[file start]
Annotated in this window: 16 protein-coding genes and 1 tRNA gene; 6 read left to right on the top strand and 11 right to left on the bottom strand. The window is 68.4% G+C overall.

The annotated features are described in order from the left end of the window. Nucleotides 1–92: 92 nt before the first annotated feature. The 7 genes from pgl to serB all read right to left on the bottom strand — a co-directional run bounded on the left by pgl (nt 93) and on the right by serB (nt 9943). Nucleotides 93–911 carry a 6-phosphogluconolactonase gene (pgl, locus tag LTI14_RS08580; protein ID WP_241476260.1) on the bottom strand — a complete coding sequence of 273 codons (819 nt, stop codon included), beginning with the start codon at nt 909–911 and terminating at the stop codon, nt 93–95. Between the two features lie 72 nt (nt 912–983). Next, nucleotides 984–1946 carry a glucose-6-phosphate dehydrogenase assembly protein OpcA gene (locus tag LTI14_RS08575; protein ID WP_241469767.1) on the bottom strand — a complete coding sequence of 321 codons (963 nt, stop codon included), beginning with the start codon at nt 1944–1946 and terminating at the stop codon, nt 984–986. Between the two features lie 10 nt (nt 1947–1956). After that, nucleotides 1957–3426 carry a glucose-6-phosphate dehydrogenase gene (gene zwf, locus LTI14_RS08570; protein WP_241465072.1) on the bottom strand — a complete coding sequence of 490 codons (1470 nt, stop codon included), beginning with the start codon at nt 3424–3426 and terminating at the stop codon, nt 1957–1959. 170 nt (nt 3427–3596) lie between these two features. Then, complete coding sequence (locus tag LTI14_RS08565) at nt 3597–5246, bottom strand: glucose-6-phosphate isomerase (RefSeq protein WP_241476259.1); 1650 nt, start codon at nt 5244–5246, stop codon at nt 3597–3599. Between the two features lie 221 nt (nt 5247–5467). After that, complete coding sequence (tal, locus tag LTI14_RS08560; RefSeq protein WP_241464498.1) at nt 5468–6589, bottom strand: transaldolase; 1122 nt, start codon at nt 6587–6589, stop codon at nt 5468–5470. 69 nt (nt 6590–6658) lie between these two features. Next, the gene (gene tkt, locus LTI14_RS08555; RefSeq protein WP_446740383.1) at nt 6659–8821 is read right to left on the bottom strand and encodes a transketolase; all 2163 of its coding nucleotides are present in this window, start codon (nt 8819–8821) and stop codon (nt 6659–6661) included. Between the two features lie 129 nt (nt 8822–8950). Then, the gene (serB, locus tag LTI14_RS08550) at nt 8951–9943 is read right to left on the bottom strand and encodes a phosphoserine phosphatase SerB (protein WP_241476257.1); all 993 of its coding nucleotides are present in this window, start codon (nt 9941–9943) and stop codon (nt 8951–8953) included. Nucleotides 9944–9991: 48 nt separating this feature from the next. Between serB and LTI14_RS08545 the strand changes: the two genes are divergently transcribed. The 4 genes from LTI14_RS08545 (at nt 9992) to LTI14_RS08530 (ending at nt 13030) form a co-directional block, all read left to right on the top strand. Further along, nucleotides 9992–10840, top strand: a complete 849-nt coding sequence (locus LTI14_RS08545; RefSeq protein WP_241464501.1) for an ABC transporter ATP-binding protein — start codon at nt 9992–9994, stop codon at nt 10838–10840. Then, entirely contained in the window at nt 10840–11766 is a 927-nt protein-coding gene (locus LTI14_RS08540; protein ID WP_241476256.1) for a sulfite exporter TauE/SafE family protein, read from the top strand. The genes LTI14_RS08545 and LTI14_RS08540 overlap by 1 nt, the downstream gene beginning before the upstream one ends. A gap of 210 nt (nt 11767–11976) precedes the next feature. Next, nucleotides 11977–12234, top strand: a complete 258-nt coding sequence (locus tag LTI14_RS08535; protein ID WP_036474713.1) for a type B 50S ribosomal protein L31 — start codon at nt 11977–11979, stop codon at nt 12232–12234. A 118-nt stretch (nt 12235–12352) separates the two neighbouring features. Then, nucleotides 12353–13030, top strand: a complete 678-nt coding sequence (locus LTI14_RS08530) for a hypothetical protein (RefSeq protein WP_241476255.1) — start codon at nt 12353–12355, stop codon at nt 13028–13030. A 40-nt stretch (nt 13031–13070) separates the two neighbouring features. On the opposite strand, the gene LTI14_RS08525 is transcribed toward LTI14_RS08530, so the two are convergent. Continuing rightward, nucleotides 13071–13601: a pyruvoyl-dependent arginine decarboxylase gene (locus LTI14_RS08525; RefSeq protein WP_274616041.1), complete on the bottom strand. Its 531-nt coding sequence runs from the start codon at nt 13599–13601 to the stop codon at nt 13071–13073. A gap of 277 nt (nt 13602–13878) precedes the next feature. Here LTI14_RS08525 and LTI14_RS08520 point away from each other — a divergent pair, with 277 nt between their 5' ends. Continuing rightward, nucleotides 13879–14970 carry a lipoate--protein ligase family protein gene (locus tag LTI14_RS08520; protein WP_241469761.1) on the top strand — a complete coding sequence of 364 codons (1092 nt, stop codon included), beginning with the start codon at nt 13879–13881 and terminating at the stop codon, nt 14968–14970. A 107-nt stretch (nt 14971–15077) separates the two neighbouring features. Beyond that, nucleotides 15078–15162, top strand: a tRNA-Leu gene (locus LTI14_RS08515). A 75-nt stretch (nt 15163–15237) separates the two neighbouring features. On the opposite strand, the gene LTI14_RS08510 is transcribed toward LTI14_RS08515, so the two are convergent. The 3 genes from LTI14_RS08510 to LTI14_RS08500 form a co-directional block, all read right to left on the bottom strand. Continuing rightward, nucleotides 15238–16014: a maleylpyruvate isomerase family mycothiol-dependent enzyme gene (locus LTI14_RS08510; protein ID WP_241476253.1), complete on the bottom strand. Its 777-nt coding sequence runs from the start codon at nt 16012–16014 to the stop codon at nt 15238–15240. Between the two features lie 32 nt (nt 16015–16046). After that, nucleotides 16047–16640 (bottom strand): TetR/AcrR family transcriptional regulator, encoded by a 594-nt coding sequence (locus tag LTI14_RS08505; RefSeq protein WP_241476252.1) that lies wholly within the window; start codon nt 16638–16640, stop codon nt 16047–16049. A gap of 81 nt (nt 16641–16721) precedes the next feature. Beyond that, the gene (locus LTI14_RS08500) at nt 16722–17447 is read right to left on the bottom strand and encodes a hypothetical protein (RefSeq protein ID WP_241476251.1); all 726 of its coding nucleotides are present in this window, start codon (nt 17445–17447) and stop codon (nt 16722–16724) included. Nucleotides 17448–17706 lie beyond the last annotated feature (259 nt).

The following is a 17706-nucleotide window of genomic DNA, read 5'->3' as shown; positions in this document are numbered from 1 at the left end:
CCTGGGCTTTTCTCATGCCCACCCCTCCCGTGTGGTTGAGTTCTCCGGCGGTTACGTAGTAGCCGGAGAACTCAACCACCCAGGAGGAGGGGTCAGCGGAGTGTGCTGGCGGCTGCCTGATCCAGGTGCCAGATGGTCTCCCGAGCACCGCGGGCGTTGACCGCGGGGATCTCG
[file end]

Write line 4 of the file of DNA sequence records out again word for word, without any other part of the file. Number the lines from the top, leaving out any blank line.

CCTGGGCTTTTCTCATGCCCACCCCTCCCGTGTGGTTGAGTTCTCCGGCGGTTACGTAGTAGCCGGAGAACTCAACCACCCAGGAGGAGGGGTCAGCGGAGTGTGCTGGCGGCTGCCTGATCCAGGTGCCAGATGGTCTCCCGAGCACCGCGGGCGTTGACCGCGGGGATCTCG